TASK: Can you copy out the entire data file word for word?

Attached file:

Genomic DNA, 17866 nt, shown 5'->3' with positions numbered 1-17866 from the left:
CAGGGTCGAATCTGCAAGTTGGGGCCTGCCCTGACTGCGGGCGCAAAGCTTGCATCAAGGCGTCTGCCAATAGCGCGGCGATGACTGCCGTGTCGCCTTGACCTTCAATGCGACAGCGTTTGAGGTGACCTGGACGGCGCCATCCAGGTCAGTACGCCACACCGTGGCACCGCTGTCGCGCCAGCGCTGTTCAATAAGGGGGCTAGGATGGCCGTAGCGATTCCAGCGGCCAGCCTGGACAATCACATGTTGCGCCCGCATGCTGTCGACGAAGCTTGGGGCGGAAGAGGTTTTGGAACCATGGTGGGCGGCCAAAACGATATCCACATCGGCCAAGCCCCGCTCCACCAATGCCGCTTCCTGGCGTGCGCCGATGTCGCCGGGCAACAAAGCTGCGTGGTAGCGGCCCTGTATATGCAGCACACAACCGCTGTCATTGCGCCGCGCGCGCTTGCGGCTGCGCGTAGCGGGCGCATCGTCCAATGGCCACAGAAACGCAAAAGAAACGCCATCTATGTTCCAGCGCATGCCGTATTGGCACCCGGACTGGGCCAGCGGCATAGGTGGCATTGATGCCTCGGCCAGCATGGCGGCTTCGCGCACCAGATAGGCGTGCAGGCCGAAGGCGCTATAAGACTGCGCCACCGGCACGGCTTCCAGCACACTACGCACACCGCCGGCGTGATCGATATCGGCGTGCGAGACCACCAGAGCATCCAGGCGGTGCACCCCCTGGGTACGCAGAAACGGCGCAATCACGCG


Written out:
Genomic DNA, 17866 nt, shown 5'->3' with positions numbered 1-17866 from the left:
CAGGGTCGAATCTGCAAGTTGGGGCCTGCCCTGACTGCGGGCGCAAAGCTTGCATCAAGGCGTCTGCCAATAGCGCGGCGATGACTGCCGTGTCGCCTTGACCTTCAATGCGACAGCGTTTGAGGTGACCTGGACGGCGCCATCCAGGTCAGTACGCCACACCGTGGCACCGCTGTCGCGCCAGCGCTGTTCAATAAGGGGGCTAGGATGGCCGTAGCGATTCCAGCGGCCAGCCTGGACAATCACATGTTGCGCCCGCATGCTGTCGACGAAGCTTGGGGCGGAAGAGGTTTTGGAACCATGGTGGGCGGCCAAAACGATATCCACATCGGCCAAGCCCCGCTCCACCAATGCCGCTTCCTGGCGTGCGCCGATGTCGCCGGGCAACAAAGCTGCGTGGTAGCGGCCCTGTATATGCAGCACACAACCGCTGTCATTGCGCCGCGCGCGCTTGCGGCTGCGCGTAGCGGGCGCATCGTCCAATGGCCACAGAAACGCAAAAGAAACGCCATCTATGTTCCAGCGCATGCCGTATTGGCACCCGGACTGGGCCAGCGGCATAGGTGGCATTGATGCCTCGGCCAGCATGGCGGCTTCGCGCACCAGATAGGCGTGCAGGCCGAAGGCGCTATAAGACTGCGCCACCGGCACGGCTTCCAGCACACTACGCACACCGCCGGCGTGATCGATATCGGCGTGCGAGACCACCAGAGCATCCAGGCGGTGCACCCCCTGGGTACGCAGAAACGGCGCAATCACGCG